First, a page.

Without retreating from the principle set forth in the Yates case, we are convinced that it is inapplicable to the case at bar. The Jones Act provides that
"* * * Any seaman who shall suffer personal injury in the course of his employment may, at his election, maintain an action for damages at law, with the right of trial by jury * * *." (Emphasis supplied.)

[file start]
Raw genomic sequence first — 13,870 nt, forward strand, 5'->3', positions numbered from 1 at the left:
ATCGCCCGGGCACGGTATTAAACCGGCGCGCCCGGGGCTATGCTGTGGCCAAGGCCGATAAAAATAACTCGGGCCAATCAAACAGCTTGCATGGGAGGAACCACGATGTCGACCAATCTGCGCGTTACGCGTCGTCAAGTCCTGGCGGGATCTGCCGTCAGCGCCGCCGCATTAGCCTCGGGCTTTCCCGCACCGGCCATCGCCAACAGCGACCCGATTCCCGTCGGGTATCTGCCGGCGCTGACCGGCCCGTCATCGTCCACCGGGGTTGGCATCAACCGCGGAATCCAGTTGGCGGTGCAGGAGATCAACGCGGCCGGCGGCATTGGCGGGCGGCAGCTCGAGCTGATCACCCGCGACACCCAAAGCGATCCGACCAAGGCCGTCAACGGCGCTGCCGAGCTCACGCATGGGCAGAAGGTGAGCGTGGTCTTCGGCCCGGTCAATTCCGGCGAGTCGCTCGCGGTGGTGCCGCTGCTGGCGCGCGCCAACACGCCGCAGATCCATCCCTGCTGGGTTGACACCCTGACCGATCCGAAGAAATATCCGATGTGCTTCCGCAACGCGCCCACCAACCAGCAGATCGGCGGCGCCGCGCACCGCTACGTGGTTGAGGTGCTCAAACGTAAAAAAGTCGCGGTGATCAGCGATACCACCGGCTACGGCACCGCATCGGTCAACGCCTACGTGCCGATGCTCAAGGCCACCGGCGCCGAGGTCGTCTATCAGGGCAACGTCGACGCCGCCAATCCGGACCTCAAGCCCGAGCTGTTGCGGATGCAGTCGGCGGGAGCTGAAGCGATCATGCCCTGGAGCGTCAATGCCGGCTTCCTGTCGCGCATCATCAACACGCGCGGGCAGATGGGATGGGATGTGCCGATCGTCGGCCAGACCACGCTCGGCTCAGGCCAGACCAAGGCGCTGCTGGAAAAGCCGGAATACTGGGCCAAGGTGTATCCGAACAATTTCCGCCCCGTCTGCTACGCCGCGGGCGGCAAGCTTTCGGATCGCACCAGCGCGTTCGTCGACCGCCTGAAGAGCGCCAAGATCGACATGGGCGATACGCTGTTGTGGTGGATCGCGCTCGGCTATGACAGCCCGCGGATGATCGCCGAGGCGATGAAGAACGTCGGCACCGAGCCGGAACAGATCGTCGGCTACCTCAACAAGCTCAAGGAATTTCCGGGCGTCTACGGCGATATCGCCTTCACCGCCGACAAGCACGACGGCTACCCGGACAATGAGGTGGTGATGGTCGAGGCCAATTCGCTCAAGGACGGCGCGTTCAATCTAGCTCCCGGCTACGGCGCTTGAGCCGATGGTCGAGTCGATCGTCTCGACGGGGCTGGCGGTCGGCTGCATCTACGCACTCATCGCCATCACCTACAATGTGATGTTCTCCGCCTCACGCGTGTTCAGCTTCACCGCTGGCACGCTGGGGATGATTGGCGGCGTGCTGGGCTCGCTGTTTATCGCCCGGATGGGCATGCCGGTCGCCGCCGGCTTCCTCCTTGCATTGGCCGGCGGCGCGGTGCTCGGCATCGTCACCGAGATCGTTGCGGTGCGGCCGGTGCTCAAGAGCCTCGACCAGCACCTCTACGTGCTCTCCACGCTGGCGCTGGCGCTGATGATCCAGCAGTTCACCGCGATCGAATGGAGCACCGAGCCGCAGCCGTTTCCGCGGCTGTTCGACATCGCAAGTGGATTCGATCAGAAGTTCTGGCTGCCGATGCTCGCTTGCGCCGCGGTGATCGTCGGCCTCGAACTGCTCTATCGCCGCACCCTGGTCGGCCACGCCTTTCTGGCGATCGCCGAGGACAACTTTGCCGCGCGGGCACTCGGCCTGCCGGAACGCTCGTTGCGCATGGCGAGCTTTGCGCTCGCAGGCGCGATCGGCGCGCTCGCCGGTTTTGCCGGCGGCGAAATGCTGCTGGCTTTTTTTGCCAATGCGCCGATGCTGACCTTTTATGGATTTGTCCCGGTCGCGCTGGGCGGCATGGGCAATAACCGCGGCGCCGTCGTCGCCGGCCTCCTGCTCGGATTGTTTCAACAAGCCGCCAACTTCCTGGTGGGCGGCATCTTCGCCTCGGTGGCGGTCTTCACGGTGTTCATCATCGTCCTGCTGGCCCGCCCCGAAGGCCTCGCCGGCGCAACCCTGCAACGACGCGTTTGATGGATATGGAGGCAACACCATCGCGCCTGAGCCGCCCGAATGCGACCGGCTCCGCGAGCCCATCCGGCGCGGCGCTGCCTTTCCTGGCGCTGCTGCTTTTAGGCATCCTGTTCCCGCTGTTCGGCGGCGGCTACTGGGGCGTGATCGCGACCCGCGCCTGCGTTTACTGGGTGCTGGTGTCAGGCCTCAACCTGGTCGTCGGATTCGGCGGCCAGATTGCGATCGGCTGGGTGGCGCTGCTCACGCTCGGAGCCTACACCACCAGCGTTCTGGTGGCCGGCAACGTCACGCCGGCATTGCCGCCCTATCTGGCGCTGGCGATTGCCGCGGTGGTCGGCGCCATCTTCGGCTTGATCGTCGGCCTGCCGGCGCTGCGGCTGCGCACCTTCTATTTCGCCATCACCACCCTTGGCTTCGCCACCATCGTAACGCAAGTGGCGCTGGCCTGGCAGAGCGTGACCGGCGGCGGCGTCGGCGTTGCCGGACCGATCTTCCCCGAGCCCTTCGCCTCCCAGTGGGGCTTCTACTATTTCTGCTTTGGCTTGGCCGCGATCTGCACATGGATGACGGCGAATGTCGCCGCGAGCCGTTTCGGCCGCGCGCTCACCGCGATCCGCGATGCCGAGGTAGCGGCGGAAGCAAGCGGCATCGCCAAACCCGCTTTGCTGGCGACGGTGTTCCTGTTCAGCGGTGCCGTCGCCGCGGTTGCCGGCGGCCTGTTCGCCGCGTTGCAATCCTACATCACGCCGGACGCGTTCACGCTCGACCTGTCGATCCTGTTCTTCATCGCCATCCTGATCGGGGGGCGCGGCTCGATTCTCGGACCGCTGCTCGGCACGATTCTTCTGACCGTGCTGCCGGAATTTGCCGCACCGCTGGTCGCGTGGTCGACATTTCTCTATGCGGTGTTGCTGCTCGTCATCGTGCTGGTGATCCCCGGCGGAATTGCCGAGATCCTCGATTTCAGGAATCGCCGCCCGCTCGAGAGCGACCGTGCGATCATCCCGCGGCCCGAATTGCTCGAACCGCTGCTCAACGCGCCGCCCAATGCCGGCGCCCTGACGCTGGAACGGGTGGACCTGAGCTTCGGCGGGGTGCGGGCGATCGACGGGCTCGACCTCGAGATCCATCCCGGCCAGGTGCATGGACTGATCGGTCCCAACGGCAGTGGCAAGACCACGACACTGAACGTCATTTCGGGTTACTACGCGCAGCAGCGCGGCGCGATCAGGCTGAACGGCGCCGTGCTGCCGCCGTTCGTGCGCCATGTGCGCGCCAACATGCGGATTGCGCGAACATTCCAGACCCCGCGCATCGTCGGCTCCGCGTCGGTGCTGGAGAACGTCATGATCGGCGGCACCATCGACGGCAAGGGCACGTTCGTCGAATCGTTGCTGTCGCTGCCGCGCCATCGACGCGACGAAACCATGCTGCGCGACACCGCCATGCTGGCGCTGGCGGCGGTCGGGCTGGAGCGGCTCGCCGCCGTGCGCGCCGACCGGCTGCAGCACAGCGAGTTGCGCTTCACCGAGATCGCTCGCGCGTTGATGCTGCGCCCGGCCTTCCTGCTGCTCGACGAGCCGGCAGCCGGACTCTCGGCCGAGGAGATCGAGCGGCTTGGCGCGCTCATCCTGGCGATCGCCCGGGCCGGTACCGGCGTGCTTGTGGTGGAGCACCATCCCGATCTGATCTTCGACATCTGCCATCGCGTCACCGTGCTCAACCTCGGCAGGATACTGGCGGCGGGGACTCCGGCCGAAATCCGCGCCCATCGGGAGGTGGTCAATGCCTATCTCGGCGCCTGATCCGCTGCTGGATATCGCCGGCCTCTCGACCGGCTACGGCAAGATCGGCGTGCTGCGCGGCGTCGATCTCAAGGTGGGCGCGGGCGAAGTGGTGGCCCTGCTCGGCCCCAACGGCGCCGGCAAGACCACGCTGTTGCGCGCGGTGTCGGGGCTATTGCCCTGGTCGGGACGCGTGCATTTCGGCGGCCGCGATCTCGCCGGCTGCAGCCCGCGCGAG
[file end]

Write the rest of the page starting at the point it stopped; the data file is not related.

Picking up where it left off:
The election granted by the Jones Act confers a valuable right upon a seaman and not a mere formal one. Analysis of the facts of this litigation indicates that, in fact, plaintiff, when he filed his claim, never had any subsisting rights under the Jones Act. As we recently had occasion to state in Claussen v. Mene Grande Oil Company, 3 Cir., 1960, 275 F.2d 108, 110, "'The three year statute of limitations, 45 U.S.C.A. § 56, under the Jones Act is implacable in its terms * * *. The lapse of three years between the date of injury and the date of suit extinguishes the right of action.' [D.C., 163 F.Supp. 779, 781.] Accord Engel v. Davenport, 1926, 271 U.S. 33, 46 S. Ct. 410, 70 L. Ed. 813; Damiano v. Pennsylvania R. Co., 3 Cir., 1947, 161 F.2d 534; Bell v. Wabash R. Co., 8 Cir., 1932, 58 F.2d 569." At the time the claim was filed by plaintiff here, the three-year statute of limitations having run, all rights under the Jones Act had been extinguished. Plaintiff's only available remedy for his cause of action, which was in part grounded on a right based on the ancient maritime law, was in admiralty. It can thus hardly be said that plaintiff exercised an election, or made a choice between remedies when actually there was only one remedy available. The principle set forth in Yates v. Dann is therefore inapposite for there an election was made between two equally available remedies.*fn4 We think that, in these circumstances, the cause should have been transferred to the admiralty side of the court, and the doctrine of laches applied. See Jordine v. Walling, 3 Cir., 1950, 185 F.2d 662.*fn5